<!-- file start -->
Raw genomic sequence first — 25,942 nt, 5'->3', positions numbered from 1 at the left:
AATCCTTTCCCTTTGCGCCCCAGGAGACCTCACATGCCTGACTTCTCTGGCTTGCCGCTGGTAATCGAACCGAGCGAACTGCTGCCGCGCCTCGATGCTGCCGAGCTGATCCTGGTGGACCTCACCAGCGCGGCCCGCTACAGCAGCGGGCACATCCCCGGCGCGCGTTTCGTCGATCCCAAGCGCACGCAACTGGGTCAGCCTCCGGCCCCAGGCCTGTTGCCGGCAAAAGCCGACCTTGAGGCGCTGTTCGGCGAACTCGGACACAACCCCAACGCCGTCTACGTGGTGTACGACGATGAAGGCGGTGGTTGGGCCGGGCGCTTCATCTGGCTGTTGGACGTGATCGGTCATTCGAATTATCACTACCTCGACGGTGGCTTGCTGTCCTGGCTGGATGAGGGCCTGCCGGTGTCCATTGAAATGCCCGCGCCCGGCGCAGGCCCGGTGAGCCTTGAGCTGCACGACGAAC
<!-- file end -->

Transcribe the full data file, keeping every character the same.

Raw genomic sequence first — 25,942 nt, 5'->3', positions numbered from 1 at the left:
AATCCTTTCCCTTTGCGCCCCAGGAGACCTCACATGCCTGACTTCTCTGGCTTGCCGCTGGTAATCGAACCGAGCGAACTGCTGCCGCGCCTCGATGCTGCCGAGCTGATCCTGGTGGACCTCACCAGCGCGGCCCGCTACAGCAGCGGGCACATCCCCGGCGCGCGTTTCGTCGATCCCAAGCGCACGCAACTGGGTCAGCCTCCGGCCCCAGGCCTGTTGCCGGCAAAAGCCGACCTTGAGGCGCTGTTCGGCGAACTCGGACACAACCCCAACGCCGTCTACGTGGTGTACGACGATGAAGGCGGTGGTTGGGCCGGGCGCTTCATCTGGCTGTTGGACGTGATCGGTCATTCGAATTATCACTACCTCGACGGTGGCTTGCTGTCCTGGCTGGATGAGGGCCTGCCGGTGTCCATTGAAATGCCCGCGCCCGGCGCAGGCCCGGTGAGCCTTGAGCTGCACGACGAAC